Tag Archives: England

A rather messy war in Britain during Halloween

In the past two months, since the death of the Malayan communist leader Chin Peng on the 16th of September, I have written nine challenging posts about Communism and the brutal jungle war in Malaya and the suffering of the Batang Kali children who travelled without a suitcase. These are challenging to me because I had never set out to write about major historical conflicts on my blog. When I started blogging in English less than two years ago, I had never anticipated that one day I would handle such a sensitive and emotional subject, as the pains of the Batang Kali children are still clearly felt though Communism is already dead in Malaysia.

While I am still reading about the Malaysian history during the Malayan Emergency period while reading War of the Running Dogs: Malaya, 1948-1960 by Noel Barber, and Jungle Green by Arthur Campbell, I have also noticed the change of the season. The warm summer has faded into a rather chilly autumn. In Britain, our clocks moved one hour backwards on the last Sunday in October. It delighted me last weekend as I felt I had earned one extra hour’s sleep. Continue reading

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“And The Rain My Drink” new edition by Han Suyin

When the medical doctor Han Suyin arrived in Johore Bahru of Malaya in the early 1950s, what was Malaya like? What was the smell of Malaya?

I have a few still images to show you.

Continue reading

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Chin Peng, Leon Comber and Han Suyin

Who was Chin Peng’s opponent in Malaya? Chin Peng’s rival was the former British intelligence officer Dr Leon Comber.

“It struck me that if there is anyone alive who knew Chin Peng “professionally” it had to be Dr Leon Comber.”

Continue reading

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Chin Peng’s favourite poems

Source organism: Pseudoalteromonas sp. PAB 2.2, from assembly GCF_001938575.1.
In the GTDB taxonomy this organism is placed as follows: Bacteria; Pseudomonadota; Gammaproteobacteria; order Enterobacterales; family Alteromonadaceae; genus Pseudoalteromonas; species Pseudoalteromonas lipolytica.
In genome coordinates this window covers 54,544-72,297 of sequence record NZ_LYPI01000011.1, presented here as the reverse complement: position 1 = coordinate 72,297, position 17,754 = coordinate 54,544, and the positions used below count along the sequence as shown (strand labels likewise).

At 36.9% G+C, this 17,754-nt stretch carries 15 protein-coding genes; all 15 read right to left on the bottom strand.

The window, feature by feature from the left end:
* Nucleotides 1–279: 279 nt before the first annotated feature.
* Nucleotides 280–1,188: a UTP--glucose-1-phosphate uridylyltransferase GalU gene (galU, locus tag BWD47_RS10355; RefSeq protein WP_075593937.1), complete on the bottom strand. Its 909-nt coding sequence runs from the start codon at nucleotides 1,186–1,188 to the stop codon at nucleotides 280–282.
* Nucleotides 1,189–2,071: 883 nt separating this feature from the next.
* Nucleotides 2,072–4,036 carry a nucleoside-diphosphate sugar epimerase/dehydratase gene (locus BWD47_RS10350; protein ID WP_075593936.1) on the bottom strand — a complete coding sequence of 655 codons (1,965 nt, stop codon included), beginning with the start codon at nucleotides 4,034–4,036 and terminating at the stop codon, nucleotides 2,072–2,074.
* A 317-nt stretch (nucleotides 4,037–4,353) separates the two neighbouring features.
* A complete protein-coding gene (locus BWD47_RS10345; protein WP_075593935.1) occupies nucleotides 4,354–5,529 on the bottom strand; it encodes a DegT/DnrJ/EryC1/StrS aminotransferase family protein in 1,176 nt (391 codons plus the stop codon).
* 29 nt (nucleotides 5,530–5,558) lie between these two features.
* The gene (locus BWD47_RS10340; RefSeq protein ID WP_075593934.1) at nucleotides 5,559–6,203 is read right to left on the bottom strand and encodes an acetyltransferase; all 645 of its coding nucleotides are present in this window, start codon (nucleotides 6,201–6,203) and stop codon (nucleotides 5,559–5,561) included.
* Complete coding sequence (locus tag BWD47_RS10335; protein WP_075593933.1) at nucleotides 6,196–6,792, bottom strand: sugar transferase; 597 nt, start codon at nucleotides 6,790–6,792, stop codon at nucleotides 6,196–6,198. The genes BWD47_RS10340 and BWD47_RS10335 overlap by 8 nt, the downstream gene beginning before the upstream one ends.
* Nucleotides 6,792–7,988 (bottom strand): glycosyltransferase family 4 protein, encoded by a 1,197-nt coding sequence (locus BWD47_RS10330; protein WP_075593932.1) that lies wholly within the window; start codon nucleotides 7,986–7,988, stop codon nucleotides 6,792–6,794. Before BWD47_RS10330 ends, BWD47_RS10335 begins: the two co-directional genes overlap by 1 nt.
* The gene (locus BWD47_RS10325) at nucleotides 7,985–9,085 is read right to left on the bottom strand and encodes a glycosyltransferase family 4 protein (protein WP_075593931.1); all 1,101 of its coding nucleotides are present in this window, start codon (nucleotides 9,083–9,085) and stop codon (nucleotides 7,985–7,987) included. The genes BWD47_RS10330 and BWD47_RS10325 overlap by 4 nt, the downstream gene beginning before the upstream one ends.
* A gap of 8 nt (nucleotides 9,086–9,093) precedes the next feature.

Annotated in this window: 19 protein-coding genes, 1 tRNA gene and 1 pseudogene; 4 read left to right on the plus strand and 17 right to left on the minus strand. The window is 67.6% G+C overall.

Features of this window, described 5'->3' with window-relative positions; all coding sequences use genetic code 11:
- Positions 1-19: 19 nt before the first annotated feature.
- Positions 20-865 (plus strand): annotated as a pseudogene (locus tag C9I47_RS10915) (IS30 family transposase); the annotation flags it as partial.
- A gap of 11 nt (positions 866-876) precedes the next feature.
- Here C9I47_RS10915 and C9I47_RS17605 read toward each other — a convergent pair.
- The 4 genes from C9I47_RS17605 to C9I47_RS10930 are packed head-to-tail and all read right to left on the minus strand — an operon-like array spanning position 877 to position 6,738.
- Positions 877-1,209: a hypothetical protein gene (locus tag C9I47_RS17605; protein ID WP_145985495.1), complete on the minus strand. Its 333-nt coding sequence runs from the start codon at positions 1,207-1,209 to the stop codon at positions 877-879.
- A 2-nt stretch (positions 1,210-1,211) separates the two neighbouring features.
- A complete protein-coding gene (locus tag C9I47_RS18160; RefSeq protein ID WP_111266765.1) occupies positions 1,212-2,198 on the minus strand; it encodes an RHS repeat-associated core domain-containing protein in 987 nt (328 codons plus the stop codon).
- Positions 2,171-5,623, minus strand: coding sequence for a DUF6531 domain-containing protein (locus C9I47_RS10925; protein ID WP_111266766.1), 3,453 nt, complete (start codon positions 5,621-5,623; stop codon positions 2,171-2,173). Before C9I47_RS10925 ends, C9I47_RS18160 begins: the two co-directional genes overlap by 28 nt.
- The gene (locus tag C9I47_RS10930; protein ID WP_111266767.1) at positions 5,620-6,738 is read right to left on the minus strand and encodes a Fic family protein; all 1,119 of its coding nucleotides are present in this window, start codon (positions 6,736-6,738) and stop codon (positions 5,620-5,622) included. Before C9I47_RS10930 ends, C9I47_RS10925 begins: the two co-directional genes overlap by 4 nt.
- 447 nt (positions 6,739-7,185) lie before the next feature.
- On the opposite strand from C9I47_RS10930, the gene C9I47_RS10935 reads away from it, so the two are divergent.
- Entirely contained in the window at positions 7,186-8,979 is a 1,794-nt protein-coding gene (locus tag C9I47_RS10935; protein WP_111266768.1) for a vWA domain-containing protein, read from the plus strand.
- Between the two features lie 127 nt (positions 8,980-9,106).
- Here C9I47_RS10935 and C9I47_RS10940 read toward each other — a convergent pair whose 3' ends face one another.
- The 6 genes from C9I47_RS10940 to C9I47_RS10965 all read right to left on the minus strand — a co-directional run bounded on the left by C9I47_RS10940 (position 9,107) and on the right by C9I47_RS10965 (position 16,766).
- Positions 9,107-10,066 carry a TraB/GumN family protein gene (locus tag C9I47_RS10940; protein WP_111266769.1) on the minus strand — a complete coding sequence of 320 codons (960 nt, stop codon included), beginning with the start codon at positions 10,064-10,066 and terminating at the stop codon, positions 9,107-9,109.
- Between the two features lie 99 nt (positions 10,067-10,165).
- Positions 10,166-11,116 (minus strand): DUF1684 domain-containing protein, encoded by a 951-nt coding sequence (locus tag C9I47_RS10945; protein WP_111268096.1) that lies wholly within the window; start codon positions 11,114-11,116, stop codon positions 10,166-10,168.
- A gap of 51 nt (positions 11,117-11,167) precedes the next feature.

In Flanders Fields is the best-known war poem, written by Canadian physician and Lieutenant Colonel John McCrae in 1915. The first stanza carries these famous lines:

“In Flanders fields the poppies blow
Between the crosses, row on row,
That mark our place; and in the sky
The larks, still bravely singing, fly
Scarce heard amid the guns below.”

From the poem “In Flanders Fields” by John McCrae

This poem has been immortalised by the image of scarlet poppies. Now, I am going to share with you a Chinese war poem, which is marked by the image of thousands of bleached bones. Continue reading

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Chin Peng’s farewell letter: Dare and Duties

What is your view on Chin Peng? A brave freedom fighter who fought alongside British forces in the Second World War and defeated the Japanese? A colonial villain whose ambition was to drive out the British to establish a communist state in Malaya and Singapore? An unrepentant and unpardonable terrorist who was responsible for atrocities in the 40-year conflict in Malaysia?

In his death, Chin Peng wanted to be remembered “simply as a good man.” Continue reading

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How much was Chin Peng worth?

How much was Chin Peng worth?

On the 1st of May, 1952, the headline of The Straits Times screamed, “NOW IT’S $250,000 FOR PUBLIC ENEMY No. 1 — if brought in alive.” In modern English, it asks, “Who wants to be a millionaire?”

According to The Malay Mail online, the caption under Chin Peng’s large mugshot read: “THIS IS CHIN PENG. The brains behind the terrorism in Malaya, he is worth $250,000 to anyone who has information which will lead to his capture.”

Kids shuddered at hearing the name Chen Ping.  Mothers warned their misbehaved children that “If you are naughty, Chin Peng would come and get you.” Continue reading